Pitino didn’t know he could do that because Donovan had carried the team on his back to even get to this point in the tournament. Even 20 years later, Pitino’s eyes tear up when he thinks about it.

“I had never yelled at Billy, not once,” said Pitino, who admitted the team did need shaking up if they were going to advance in the tournament. So he yelled and when he had yelled, he said, “I felt like crying.”

Donovan came alive in the second half and Billy the Kid carried the Friars on his back. The dream lived on that day but ended on a Saturday evening in New Orleans when Providence lost to Syracuse in the NCAA semifinals.

Twenty years later, Billy Donovan has taken the Florida Gators to nine straight NCAA Tournaments and the last two NCAA championships. The Cinderella story he began 20 years ago lives on at the University of Florida.

* * *

The evening is made possible by Greiner, the former Florida team captain and MVP of the Gator Bowl Basketball Tournament. During Greiner’s days at the University of Florida, he was the roommate of Rick Casares.

“I could tell you some stories,” he says, wearing a grin that makes even new acquaintances feel like an old friend.

“He is the Ocala Tip-Off Club,” says Wayne McCall, an Ocala attorney and a member of the club since its inception. “You look at all the things that this club has done and the special relationship we have with the Florida coaches … it’s all because of Augie Greiner. He’s been the force behind it. Without him, this club wouldn’t be anything like it is.”

Donovan knows just how true that statement is.

“When I first came to Florida, I went to some booster clubs down in South Florida and maybe we had 25 people at each one,” he said. “Then I came to Ocala to speak and we had 225 people.”

Greiner was already an Ocala institution when he founded the Ocala Tip-Off Club 28 years ago. Following graduation from the University of Florida, he started working with the Ocala Parks and Recreation Department, then he began Greiner’s Men’s and Women’s Clothing, which has become the store that defines fashion style in Ocala and Marion County. He’s spent his adult lifetime devoted to his family, his friends, helping kids in Ocala and Florida basketball.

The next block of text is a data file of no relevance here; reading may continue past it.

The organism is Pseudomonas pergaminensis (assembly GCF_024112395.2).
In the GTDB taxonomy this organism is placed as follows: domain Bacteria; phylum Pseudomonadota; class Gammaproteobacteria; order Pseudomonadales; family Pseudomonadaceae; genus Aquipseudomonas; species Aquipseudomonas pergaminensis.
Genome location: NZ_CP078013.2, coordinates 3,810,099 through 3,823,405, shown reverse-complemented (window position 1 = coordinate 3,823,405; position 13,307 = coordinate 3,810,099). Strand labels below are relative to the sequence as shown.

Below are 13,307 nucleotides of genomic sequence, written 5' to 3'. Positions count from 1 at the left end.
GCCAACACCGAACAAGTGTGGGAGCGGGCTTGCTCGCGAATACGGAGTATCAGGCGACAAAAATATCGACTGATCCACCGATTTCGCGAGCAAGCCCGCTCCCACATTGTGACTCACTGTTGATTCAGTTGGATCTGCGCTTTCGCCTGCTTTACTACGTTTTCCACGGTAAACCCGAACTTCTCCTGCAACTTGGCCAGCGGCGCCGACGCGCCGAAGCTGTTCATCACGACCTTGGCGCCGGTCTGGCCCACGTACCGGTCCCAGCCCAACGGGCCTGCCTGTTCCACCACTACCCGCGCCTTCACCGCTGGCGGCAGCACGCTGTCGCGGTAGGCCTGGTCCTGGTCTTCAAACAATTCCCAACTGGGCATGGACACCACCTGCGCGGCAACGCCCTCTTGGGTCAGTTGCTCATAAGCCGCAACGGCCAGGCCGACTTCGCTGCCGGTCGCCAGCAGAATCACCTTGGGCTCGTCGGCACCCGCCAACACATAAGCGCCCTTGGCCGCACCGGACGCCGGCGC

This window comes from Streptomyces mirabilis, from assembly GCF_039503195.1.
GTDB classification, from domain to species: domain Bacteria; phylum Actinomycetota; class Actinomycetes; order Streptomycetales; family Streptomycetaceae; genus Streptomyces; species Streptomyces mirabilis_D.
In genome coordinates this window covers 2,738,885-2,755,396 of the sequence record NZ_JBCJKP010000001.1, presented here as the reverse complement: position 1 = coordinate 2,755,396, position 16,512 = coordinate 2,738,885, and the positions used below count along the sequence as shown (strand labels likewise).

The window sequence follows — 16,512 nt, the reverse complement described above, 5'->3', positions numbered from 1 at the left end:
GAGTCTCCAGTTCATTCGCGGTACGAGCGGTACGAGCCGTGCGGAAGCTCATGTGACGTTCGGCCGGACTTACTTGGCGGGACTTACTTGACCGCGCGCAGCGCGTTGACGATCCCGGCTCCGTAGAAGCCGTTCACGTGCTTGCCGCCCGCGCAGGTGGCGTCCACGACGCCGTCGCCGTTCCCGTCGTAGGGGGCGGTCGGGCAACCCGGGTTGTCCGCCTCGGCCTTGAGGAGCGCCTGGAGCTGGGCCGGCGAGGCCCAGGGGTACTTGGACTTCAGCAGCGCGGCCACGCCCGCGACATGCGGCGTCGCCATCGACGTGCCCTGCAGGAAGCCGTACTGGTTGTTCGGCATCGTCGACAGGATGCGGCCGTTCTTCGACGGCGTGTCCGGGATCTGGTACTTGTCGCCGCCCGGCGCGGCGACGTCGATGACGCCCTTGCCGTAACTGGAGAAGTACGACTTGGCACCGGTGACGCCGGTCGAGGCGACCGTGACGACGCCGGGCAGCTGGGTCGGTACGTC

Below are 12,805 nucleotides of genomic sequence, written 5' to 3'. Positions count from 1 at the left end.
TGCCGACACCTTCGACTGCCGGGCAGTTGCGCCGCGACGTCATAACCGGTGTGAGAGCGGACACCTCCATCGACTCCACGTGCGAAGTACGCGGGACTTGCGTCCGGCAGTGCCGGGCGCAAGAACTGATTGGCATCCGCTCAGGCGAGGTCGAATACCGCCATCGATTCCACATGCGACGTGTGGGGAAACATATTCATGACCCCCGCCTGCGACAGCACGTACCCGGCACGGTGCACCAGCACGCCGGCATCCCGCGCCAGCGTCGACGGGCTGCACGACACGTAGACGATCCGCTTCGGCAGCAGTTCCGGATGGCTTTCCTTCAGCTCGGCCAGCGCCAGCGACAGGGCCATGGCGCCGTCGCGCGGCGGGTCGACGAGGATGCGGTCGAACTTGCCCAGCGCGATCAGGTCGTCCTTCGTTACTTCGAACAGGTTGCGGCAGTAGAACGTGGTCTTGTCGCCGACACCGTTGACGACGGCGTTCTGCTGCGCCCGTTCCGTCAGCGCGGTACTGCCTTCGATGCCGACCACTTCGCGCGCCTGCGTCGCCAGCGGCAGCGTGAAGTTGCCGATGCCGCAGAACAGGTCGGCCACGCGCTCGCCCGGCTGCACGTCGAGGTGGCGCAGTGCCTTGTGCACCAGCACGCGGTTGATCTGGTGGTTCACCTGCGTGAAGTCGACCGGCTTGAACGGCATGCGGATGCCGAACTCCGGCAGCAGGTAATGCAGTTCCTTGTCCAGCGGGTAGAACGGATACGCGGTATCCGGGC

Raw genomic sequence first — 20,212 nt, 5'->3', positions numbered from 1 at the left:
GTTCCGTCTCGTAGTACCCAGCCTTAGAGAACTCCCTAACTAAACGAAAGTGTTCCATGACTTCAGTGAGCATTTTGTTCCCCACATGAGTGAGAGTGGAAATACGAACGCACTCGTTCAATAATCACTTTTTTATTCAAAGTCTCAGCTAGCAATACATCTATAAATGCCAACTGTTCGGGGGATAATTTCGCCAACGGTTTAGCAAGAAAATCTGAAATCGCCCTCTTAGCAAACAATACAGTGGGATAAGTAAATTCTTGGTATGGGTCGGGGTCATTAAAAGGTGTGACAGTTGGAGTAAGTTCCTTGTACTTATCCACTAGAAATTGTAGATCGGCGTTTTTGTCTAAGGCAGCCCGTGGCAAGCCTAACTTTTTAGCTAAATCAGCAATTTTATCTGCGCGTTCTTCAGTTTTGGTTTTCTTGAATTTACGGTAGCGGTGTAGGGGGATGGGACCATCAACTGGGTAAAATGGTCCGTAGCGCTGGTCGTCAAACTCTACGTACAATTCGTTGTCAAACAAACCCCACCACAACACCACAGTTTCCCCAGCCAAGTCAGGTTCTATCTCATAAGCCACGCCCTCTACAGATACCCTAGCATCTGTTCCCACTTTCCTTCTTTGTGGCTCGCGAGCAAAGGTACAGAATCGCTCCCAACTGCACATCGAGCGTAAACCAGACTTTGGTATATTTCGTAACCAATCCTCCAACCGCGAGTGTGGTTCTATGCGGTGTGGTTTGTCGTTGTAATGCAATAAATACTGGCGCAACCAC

When he founded the club, Norm Sloan was the Florida basketball coach. Greiner has been a close friend and confidant of Sloan, a relationship that continued with Lon Kruger and has been taken to a deeper level by Donovan.

“The greatest day in Florida basketball was the day that Billy Donovan became our coach,” says Greiner. “When he became coach, I couldn’t imagine Florida winning one national championship … but two? I couldn’t even dream of something like that, and it’s all possible because of Billy. He’s a great coach. I think he’s the best coach in the country. I think he’s a much better person than he is a coach. Billy is so much more than just a basketball coach.”

* * *

Thursday morning there was a special ceremony honoring Augie Greiner at the basketball complex on the Florida campus. On the left side of the door of Larry Shyatt’s office is a plaque bearing Augie Greiner’s name. The office of the associate head coach is now dedicated to Greiner, secured by a donation to the University of Florida by the Ocala Tip-Off Club.

Greiner had no idea the members of the club were going to honor him.

“I can’t see that I’ve done anything to deserve this,” he said.

Reminded that he’s spent his life giving to people and helping others, Greiner responded, “Well, that’s what we’re supposed to do. That’s not special.”

The friends, family and citizens of Marion County would disagree. So would Billy Donovan.

“He’s one of the best people I’ve ever met,” said Donovan. “He’s got a passion for basketball and he’s got a passion for life and helping people. I’m very proud to be associated with Augie Greiner. It’s an honor to be called his friend.”

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Franz Beard
Back in January of 1969, the late, great Jack Hairston, then the sports editor of the Jacksonville Journal, called me on the phone one night and asked me if I wanted to work for him. I said yes. The entire interview took 30 seconds. It's my experience that whenever the interview lasts 30 seconds or less, I get the job. In the 48 years that I've been writing and getting paid for it, I've covered Super Bowls, World Series, NCAA basketball championships, BCS championship games, heavyweight title fights and what seems like thousands of college football, baseball and basketball games. I'm a columnist and special assignments editor for Gator Country once again, writing about the only team that ever mattered to me, the Florida Gators.